There’s a point that has to be made here. When we’re talking about a player’s Corsi, what we’re really saying “This player had a shot attempt share of X% when he was on the ice in his particular mix of circumstances, with his particular mix of players.” It bears repeating a lot, because it gets abused at both ends of the spectrum. In the case of the Oilers mess at the bottom of their roster, I tend to think that there are some guys there who can play who are being buried in a sea of terrible hockey players. The defencemen who are on the ice will have an impact. The flip side’s true as well – take a look at Jordan Eberle’s Corsi% with and without Taylor Hall for an example of this. The job for hockey teams, and for commentary sources, is to suss out which guys are really pushing the bus and which guys are passengers.

    A word about fourth lines – I mentioned the old Vic Ferrari dictum about people getting way too excited about fourth lines when it’s their top lines that kill the team. This data is supportive of that, I think. Look at the spread between good and bad first/second/third lines and then look at the spread between good and bad fourth lines. I suspect that what I call the “win value” of the goals that the fourth line tends to be involved with are lower too. Fourth lines tend not to play in the last ten minutes when the game’s on the line. I would think that a higher percentage of the goals in which they are on the ice are irrelevant to the outcome of a hockey game than with guys who play higher up.

    Of course, that doesn’t mean that you should not care about your fourth line or put a terrible one together, unless it’s a deliberate decision to permit you to focus more resources elsewhere in your lineup. You’ll note that the bottom group of fourth liners averages a Corsi% of 41.5 – Lennart Petrell, Ryan Jones, Mike Brown, Chris Vandevelde, Eric Belanger and Ben Eager are all below 40%. I’m sure that the defence that the Oilers have iced isn’t helpful but five of those guys were back from last year and they had terrible numbers by and large then too although, to be fair, not quite this bad. (Just as an aside: I don’t think the Oilers are a true talent 44.8% Fenwick-close team; I think they’re better than that or, at least, that management could reasonably have expected the top end to be better.)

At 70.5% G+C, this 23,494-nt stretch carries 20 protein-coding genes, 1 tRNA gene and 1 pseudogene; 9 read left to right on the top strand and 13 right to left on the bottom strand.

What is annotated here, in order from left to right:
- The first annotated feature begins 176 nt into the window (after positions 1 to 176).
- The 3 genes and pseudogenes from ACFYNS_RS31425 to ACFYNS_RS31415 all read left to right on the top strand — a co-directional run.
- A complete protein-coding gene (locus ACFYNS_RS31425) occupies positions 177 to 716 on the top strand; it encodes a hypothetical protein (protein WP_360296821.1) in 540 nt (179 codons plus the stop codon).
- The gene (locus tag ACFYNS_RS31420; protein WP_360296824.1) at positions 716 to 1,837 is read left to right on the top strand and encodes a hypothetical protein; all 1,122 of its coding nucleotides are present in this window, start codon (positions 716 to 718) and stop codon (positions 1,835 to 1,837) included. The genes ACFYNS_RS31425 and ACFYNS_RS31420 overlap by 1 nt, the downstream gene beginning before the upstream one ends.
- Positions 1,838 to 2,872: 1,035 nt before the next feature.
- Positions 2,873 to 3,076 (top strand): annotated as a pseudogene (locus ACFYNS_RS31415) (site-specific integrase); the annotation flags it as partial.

In any event, keeping this sort of framework in mind when using Corsi data is probably something that could be helpful to people. Corsi’s not the only thing in the world and sometimes players with negative Corsi are good in their roles while guys with positive Corsi aren’t really.

    Email Tyler Dellow at mc79hockey@gmail.com

    About Tyler Dellow

    19 Responses to Corsi and Context

    1. Brad
      March 26, 2013 at

      In terms of taking this and using it to make roster/lineup decisions (to the extent that it would even be possible), is it fair to say that the extreme cases in each groups would be the guys most likely being misused? Line 2 group 1, is it fair to say those are guys that should be able to hang with 1st line minutes? Or is their sh% meaningful enough to say that these are true-talent 2nd liners who are just being utilized correctly and perfectly fill their roles?

      I realize that all of that would depend on who you’re replacing on other lines. Mostly I’m just curious if there’s any reasonable statistical indicators to look out for that player A is getting too much icetime and player B getting too little, while accounting for the possibility that player B would be overwhelmed in a larger role.

      • Tyler Dellow
        March 26, 2013 at

        “Misused” is a bit tough to say. Here are the twenty guys in the line 2, group 1 bucket:

        Bergeron
        Kennedy
        Crosby
        Langenbrunner
        Marchand
        WIngels
        Williams
        Seguin
        Stalberg
        Dwight King
        Bertuzzi
        Horton
        Wellwood
        Dupuis